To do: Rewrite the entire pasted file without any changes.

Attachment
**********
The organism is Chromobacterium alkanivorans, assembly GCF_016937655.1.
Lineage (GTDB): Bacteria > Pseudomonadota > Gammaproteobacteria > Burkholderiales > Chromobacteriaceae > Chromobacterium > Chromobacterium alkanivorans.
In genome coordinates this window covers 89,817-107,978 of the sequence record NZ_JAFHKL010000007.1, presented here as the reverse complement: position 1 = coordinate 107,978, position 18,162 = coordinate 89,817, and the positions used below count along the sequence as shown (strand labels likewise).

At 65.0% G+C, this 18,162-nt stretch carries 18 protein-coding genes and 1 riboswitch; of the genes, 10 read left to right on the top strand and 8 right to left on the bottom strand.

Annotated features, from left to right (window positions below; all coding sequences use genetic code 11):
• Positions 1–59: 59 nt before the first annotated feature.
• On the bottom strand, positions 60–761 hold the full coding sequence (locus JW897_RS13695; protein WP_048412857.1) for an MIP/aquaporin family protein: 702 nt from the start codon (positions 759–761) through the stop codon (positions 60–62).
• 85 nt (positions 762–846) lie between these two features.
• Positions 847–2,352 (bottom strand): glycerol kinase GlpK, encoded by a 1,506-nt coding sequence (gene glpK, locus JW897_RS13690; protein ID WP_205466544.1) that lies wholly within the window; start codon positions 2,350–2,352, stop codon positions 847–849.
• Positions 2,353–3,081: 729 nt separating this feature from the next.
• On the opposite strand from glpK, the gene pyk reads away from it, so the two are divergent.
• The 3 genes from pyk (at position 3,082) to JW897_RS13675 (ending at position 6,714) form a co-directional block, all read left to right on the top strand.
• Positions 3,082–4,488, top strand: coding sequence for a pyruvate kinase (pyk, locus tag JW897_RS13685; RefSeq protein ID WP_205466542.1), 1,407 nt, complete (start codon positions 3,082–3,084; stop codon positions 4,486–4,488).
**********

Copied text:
The organism is Chromobacterium alkanivorans, assembly GCF_016937655.1.
Lineage (GTDB): Bacteria > Pseudomonadota > Gammaproteobacteria > Burkholderiales > Chromobacteriaceae > Chromobacterium > Chromobacterium alkanivorans.
In genome coordinates this window covers 89,817-107,978 of the sequence record NZ_JAFHKL010000007.1, presented here as the reverse complement: position 1 = coordinate 107,978, position 18,162 = coordinate 89,817, and the positions used below count along the sequence as shown (strand labels likewise).

At 65.0% G+C, this 18,162-nt stretch carries 18 protein-coding genes and 1 riboswitch; of the genes, 10 read left to right on the top strand and 8 right to left on the bottom strand.

Annotated features, from left to right (window positions below; all coding sequences use genetic code 11):
• Positions 1–59: 59 nt before the first annotated feature.
• On the bottom strand, positions 60–761 hold the full coding sequence (locus JW897_RS13695; protein WP_048412857.1) for an MIP/aquaporin family protein: 702 nt from the start codon (positions 759–761) through the stop codon (positions 60–62).
• 85 nt (positions 762–846) lie between these two features.
• Positions 847–2,352 (bottom strand): glycerol kinase GlpK, encoded by a 1,506-nt coding sequence (gene glpK, locus JW897_RS13690; protein ID WP_205466544.1) that lies wholly within the window; start codon positions 2,350–2,352, stop codon positions 847–849.
• Positions 2,353–3,081: 729 nt separating this feature from the next.
• On the opposite strand from glpK, the gene pyk reads away from it, so the two are divergent.
• The 3 genes from pyk (at position 3,082) to JW897_RS13675 (ending at position 6,714) form a co-directional block, all read left to right on the top strand.
• Positions 3,082–4,488, top strand: coding sequence for a pyruvate kinase (pyk, locus tag JW897_RS13685; RefSeq protein ID WP_205466542.1), 1,407 nt, complete (start codon positions 3,082–3,084; stop codon positions 4,486–4,488).